Hasidim

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Hasidim

or

Chassidim

(both: häsē`dĭm, khä–) [Heb.,=the pious], term used by the rabbis to describe those Jews who maintained the highest standard of religious observance and moral action. The term has been applied to movements at three distinct times. The first Hasidim, also called the Assideans or Hasideans, were an ancient Jewish sect that developed between 300 B.C. and 175 B.C. They were the most rigid adherents of Judaism in contradistinction to those Jews who were beginning to be affected by Hellenistic influences. The Hasidim led the resistance to the hellenizing campaign of Antiochus IV of Syria, and they figured largely in the early phases of the revolt of the MaccabeesMaccabees
or Machabees
, Jewish family of the 2d and 1st cent. B.C. that brought about a restoration of Jewish political and religious life. They are also called Hasmoneans or Asmoneans after their ancestor, Hashmon.
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. Their ritual strictness has caused some to see them as forerunners of the Pharisees. Throughout the Talmudic period numerous figures were referred to as Hasidim. During the 12th and 13th cent., however, there arose in Germany a specific group known as the Hasidei Ashkenaz. Influenced by Saadia ben Joseph and with messianic and mystical elements, it held as its central ideology the unity of God, the application of justice in all situations, social and economic equality, and martyrdom at the hands of the crusaders rather than compromise of any kind. The chief ethical work that derived from the group was the Sefer Hasidim (tr. Book of the Pious, 1973). The third movement to which the term Hasidim is applied is that founded in the 18th cent. by Baal-Shem-Tov and known as HasidismHasidism
or Chassidism
[Heb.,=the pious], Jewish religious movement founded in Poland in the 18th cent. by Baal-Shem-Tov. Its name derives from Hasidim. Hasidism, which stressed the mercy of God and encouraged joyous religious expression through music and dance, spread
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.

Bibliography

See S. Lieberman, Hellenism in Jewish Palestine (1962); S. G. Kramer, God and Man in the Sefer Hasidim (1966); A. L. Lowenkopf, The Hasidim (1973). See also bibliography under HasidismHasidism
or Chassidism
[Heb.,=the pious], Jewish religious movement founded in Poland in the 18th cent. by Baal-Shem-Tov. Its name derives from Hasidim. Hasidism, which stressed the mercy of God and encouraged joyous religious expression through music and dance, spread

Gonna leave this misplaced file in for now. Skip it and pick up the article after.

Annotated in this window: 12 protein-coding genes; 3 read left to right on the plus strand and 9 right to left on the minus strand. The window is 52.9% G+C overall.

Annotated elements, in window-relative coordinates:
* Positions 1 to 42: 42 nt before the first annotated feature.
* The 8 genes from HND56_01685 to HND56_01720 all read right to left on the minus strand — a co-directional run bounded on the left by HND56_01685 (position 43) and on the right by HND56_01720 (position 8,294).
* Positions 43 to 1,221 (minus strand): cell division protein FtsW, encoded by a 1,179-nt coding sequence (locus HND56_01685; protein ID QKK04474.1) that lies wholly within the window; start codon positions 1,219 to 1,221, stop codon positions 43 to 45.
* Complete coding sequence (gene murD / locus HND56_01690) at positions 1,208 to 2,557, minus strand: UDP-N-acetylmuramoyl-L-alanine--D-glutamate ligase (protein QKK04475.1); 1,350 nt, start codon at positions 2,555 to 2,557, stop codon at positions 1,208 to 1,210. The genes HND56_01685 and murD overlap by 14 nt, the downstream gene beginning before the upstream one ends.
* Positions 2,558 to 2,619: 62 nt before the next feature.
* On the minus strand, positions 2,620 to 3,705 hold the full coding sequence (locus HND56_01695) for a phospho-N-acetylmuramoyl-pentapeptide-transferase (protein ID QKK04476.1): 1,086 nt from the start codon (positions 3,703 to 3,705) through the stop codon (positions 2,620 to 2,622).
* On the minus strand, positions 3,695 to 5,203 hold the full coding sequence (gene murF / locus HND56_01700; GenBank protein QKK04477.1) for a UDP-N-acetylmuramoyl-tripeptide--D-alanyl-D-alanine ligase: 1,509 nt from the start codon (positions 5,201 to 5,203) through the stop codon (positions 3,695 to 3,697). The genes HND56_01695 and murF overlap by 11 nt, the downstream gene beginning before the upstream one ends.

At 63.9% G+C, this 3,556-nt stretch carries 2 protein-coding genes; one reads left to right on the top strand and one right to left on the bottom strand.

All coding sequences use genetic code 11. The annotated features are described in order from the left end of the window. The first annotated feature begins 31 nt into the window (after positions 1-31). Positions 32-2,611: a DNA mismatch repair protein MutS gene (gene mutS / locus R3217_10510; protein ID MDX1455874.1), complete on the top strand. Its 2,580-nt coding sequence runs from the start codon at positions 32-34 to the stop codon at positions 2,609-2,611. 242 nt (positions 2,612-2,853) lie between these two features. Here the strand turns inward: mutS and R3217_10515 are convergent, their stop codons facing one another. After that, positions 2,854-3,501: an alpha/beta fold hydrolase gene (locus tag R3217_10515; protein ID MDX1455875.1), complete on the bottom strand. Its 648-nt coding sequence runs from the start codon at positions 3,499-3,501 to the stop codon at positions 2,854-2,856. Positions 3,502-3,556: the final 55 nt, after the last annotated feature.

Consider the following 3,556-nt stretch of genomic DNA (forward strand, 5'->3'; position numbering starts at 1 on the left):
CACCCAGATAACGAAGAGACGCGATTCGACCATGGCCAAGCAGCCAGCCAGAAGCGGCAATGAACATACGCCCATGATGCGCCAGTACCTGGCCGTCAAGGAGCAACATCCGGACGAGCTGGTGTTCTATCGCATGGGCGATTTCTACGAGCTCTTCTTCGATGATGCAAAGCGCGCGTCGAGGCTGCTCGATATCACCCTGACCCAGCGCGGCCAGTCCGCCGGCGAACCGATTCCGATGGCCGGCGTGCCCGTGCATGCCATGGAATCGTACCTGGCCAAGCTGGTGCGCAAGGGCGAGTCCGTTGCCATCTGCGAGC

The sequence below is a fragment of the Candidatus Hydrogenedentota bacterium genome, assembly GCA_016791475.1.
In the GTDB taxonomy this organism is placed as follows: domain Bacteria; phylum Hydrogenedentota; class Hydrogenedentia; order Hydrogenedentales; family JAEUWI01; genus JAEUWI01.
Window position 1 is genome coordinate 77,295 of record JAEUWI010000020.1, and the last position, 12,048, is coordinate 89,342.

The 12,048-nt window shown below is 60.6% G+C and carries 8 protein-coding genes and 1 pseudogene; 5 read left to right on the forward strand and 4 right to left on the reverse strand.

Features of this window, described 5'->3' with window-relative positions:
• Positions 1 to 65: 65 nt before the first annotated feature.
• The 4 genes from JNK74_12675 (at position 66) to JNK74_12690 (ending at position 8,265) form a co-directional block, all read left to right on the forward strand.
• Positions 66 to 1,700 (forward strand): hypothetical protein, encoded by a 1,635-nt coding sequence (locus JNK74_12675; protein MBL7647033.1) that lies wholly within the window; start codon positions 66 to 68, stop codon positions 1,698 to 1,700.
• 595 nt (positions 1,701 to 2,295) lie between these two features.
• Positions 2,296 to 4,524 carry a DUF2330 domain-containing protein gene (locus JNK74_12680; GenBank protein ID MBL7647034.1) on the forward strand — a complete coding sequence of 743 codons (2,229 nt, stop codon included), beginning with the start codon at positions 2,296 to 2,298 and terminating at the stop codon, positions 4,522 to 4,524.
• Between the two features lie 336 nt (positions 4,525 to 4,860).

..... Click the link for more information.
.

References in periodicals archive ?
In another context, the Talmud suggests, "The person who wants to become a hasid should abide by the laws concerning torts and damages, so said Rav Judah.
25) He was particularly upset in the way the Maggid separated himself from the ordinary hasid.
Hasid will oversee and manage the organization's portfolio of assets, develop growth strategies and monitor risk assessment.
Consider Dov Binyamin, the Jerusalem hasid of the title story, whose wife denies him sex, and whose rebbe grants him a "special dispensation" to visit a prostitute "for the relief of unbearable urges" (181-2).
HAP Investments LLC announced that company co-founder Amir Hasid will assume the position of chief investment officer.
SEE: Brooklyn Hasid Charged with Felony Hate Crime After Attacking 'F ing Arabs' Living Next Door (NY Daily News)
At one point, the Sufi Ibrahim Gamard and the hasid Henoch Dov Hoffman--advanced contemplatives in their traditions confess that they could not even debate the situation in Israel and Palestine without endangering their "personal bond" (p.
It has its roots in the teachings of Rabbi Zalman Schachter-Shalomi, a former Lubavitch Hasid and emissary of the Lubavitcher rebbe.
HAP Investments partners Amir Hasid and Nir Amsel actively raised equity capital from a group of Israeli investors with additional financing arranged by Trevian Capital, a New York based direct capital lender.
Goldman mentioned the fact that zaddik ("righteous"), derived from zeddek, is usually encountered in juxtaposition with hasid (pious), a title derived from hesed, meaning "grace," "benevolence," and "piety," and denoting a devout personality.
Heschel's interpretation of Peretz's drama echoed the lesson of the Kotzker Hasid, Yitzhak Levin, who also "violated" a prohibition for the purpose of preserving joy, the essence of Sabbath.